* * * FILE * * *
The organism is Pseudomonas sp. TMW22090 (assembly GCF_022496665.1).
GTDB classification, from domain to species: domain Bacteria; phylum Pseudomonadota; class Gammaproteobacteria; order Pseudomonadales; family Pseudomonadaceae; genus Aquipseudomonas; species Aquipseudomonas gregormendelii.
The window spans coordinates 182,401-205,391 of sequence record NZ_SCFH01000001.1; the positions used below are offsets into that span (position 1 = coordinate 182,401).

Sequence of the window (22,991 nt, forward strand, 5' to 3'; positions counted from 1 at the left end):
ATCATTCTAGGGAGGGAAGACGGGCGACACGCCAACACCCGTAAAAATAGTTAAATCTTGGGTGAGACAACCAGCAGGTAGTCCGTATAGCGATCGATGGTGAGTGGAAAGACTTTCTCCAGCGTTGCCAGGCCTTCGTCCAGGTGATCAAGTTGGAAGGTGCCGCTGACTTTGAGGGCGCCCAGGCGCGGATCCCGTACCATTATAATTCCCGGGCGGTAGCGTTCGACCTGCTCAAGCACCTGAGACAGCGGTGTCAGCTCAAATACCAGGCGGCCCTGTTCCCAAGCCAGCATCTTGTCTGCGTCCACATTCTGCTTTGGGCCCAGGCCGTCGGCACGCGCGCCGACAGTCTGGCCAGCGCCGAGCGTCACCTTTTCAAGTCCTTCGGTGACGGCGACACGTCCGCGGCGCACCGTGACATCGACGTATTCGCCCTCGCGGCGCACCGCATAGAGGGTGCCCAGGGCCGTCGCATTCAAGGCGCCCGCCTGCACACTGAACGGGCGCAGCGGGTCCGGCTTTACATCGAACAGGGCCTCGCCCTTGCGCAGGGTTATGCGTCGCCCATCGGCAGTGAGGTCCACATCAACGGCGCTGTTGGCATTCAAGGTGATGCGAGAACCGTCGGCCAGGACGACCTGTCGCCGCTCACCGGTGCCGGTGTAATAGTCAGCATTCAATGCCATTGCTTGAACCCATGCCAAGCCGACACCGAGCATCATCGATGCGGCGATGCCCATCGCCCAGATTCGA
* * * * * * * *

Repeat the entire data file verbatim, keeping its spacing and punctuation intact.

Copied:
The organism is Pseudomonas sp. TMW22090 (assembly GCF_022496665.1).
GTDB classification, from domain to species: domain Bacteria; phylum Pseudomonadota; class Gammaproteobacteria; order Pseudomonadales; family Pseudomonadaceae; genus Aquipseudomonas; species Aquipseudomonas gregormendelii.
The window spans coordinates 182,401-205,391 of sequence record NZ_SCFH01000001.1; the positions used below are offsets into that span (position 1 = coordinate 182,401).

Sequence of the window (22,991 nt, forward strand, 5' to 3'; positions counted from 1 at the left end):
ATCATTCTAGGGAGGGAAGACGGGCGACACGCCAACACCCGTAAAAATAGTTAAATCTTGGGTGAGACAACCAGCAGGTAGTCCGTATAGCGATCGATGGTGAGTGGAAAGACTTTCTCCAGCGTTGCCAGGCCTTCGTCCAGGTGATCAAGTTGGAAGGTGCCGCTGACTTTGAGGGCGCCCAGGCGCGGATCCCGTACCATTATAATTCCCGGGCGGTAGCGTTCGACCTGCTCAAGCACCTGAGACAGCGGTGTCAGCTCAAATACCAGGCGGCCCTGTTCCCAAGCCAGCATCTTGTCTGCGTCCACATTCTGCTTTGGGCCCAGGCCGTCGGCACGCGCGCCGACAGTCTGGCCAGCGCCGAGCGTCACCTTTTCAAGTCCTTCGGTGACGGCGACACGTCCGCGGCGCACCGTGACATCGACGTATTCGCCCTCGCGGCGCACCGCATAGAGGGTGCCCAGGGCCGTCGCATTCAAGGCGCCCGCCTGCACACTGAACGGGCGCAGCGGGTCCGGCTTTACATCGAACAGGGCCTCGCCCTTGCGCAGGGTTATGCGTCGCCCATCGGCAGTGAGGTCCACATCAACGGCGCTGTTGGCATTCAAGGTGATGCGAGAACCGTCGGCCAGGACGACCTGTCGCCGCTCACCGGTGCCGGTGTAATAGTCAGCATTCAATGCCATTGCTTGAACCCATGCCAAGCCGACACCGAGCATCATCGATGCGGCGATGCCCATCGCCCAGATTCGA